Seizures 101: Common Questions Answered

The causes, risk factors and warning signs of seizure.

ByABC News
February 11, 2009, 9:54 PM

May 17, 2008— -- As U.S. Sen. Edward Kennedy recovers from what his office has identified as a seizure, questions linger about his overall health -- and what these reported seizures may indicate.

Below are some of the more frequently asked questions about seizures.

The National Institutes of Health defines a seizure as a sudden change in behavior due to excessive electrical activity in the brain.

The nature of this change in behavior may vary widely depending on what parts of the brain are affected. While some seizures may lead to loss of consciousness, often accompanied by convulsions, less noticeable seizures may bring about little more than a prolonged staring spell. On occasion, seizures can cause visual disturbances and abnormal sensations.

Doctors classify a seizure in which the sufferer maintains consciousness as a "simple" seizure, while those that result in loss of consciousness are called "complex" seizures.

Seizures can also be categorized in terms of how much of the body is affected; "generalized" seizures affect the entire body, while "focal" seizures affect only one side of the body.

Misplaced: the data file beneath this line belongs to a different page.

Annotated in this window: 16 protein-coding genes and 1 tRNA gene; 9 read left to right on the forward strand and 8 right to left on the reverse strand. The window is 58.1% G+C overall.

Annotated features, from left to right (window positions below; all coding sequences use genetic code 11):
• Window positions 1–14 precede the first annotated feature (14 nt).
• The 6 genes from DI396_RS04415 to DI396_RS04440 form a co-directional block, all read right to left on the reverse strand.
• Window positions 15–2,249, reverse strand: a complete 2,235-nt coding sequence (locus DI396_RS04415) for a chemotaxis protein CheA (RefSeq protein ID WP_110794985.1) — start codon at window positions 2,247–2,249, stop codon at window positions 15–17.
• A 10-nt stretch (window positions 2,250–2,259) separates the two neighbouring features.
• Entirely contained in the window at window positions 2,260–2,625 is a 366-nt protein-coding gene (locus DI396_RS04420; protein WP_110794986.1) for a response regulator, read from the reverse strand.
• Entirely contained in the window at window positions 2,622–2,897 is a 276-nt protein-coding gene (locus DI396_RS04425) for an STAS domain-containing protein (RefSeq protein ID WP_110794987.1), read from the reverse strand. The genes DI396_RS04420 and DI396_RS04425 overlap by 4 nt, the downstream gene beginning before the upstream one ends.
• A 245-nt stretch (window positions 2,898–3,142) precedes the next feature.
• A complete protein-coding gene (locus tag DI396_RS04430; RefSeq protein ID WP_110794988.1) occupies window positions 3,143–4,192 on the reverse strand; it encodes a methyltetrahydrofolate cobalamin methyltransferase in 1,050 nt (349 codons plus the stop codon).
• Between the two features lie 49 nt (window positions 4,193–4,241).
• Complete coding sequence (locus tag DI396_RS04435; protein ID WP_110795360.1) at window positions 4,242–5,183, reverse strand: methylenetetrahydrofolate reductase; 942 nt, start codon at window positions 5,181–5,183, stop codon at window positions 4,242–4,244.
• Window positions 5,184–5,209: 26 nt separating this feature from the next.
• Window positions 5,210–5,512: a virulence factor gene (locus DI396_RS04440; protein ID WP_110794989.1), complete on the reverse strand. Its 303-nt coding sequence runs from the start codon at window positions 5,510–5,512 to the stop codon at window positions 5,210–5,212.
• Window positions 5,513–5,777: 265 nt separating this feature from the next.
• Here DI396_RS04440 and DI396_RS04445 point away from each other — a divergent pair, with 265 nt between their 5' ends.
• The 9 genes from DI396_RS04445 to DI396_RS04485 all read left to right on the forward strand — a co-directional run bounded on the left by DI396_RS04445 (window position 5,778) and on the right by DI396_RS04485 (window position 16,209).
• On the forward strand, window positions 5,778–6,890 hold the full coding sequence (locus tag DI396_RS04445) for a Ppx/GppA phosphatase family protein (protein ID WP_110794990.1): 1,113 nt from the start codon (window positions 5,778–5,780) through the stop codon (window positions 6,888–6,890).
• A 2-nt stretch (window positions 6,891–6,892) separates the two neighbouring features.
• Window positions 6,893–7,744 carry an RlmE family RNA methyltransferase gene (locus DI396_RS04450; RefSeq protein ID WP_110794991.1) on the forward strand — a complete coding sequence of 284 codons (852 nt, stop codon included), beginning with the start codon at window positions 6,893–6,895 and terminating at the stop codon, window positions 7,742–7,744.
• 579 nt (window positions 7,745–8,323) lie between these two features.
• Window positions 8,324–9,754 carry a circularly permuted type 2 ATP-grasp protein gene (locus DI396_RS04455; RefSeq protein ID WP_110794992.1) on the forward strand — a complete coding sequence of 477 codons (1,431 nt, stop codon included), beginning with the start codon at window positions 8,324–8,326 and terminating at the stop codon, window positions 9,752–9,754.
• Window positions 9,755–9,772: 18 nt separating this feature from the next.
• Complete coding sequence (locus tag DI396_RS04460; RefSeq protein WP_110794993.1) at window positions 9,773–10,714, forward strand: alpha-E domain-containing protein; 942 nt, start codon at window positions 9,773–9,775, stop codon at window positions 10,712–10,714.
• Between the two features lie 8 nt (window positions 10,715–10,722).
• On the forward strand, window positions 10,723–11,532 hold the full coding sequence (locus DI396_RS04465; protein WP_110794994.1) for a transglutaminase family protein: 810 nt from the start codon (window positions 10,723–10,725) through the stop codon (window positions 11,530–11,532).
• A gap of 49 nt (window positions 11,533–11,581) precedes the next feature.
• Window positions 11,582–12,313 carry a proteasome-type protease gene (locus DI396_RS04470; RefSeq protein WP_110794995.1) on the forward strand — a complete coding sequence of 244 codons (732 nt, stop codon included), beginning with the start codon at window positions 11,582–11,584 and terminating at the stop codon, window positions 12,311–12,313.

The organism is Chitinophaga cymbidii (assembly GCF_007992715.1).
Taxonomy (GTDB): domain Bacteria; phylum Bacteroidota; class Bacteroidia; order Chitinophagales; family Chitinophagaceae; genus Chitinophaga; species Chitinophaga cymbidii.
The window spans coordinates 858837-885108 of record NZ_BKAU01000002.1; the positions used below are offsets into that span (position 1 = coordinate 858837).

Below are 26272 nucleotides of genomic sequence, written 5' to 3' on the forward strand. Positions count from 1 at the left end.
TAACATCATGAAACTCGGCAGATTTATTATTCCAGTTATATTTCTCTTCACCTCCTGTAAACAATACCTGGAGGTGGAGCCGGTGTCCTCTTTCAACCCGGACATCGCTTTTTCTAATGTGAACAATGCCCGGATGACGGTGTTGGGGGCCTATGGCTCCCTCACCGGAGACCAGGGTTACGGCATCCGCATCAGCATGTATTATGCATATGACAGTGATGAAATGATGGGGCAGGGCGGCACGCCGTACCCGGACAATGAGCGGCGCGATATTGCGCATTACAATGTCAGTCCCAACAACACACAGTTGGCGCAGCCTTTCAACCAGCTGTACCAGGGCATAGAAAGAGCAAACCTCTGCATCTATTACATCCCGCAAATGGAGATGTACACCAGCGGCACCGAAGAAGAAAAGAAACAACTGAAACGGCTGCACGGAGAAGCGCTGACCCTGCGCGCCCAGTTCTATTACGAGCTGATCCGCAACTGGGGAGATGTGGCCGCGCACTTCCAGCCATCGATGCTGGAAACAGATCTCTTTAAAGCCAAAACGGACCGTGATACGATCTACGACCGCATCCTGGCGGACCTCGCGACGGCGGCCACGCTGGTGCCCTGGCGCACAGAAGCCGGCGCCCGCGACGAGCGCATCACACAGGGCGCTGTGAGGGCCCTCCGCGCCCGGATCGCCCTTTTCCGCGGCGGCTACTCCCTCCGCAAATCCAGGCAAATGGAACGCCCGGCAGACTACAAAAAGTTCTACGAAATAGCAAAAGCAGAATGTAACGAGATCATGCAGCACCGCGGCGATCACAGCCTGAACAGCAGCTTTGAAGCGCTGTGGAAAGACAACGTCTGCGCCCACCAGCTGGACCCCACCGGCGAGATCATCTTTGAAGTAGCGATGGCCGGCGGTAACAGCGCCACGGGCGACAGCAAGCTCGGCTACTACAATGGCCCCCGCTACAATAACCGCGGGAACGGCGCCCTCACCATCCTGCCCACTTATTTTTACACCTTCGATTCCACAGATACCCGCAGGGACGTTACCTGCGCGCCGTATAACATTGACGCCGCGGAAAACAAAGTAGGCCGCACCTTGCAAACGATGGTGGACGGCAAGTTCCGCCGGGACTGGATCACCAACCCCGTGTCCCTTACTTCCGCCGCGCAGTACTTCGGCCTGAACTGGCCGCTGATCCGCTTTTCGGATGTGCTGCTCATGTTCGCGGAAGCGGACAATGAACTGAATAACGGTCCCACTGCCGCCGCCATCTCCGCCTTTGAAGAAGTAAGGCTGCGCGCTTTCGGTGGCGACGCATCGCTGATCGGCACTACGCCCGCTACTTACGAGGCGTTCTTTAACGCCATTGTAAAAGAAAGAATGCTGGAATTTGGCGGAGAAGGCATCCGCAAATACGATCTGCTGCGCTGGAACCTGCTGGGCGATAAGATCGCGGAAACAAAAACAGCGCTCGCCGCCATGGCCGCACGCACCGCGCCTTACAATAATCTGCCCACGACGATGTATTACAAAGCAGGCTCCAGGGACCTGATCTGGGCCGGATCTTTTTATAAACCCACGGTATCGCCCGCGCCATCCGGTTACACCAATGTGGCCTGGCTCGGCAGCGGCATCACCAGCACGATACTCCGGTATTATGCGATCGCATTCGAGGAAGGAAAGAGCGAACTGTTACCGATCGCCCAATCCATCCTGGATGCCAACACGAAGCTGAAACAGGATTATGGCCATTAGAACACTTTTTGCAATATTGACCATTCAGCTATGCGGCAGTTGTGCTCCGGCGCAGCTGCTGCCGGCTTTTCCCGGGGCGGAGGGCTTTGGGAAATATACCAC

Seizures in general are brought about by an abnormal surge of activity within the brain's cerebral neurons. Some doctors have likened the condition to an "electrical storm" within the brain.

It may be a fitting analogy, since in the same way that electrical storms can overwhelm the circuitry of electronics and household appliances, a seizure can interfere with the brain's sensitive circuitry, albeit temporarily.

There are many possible causes for seizures. While they are most often associated with the neurological condition epilepsy, even those who do not have epilepsy may experience them.

Injury or trauma to the head can lead to an increased risk of seizure -- a fact that may be relevant with regard to Kennedy, who sustained serious injuries in a plane crash in 1964. Seizures are also known to accompany alcohol withdrawal, low blood sugar, certain infections, brain tumors and other medical conditions. Likewise, some seizures are also known to be linked to stroke.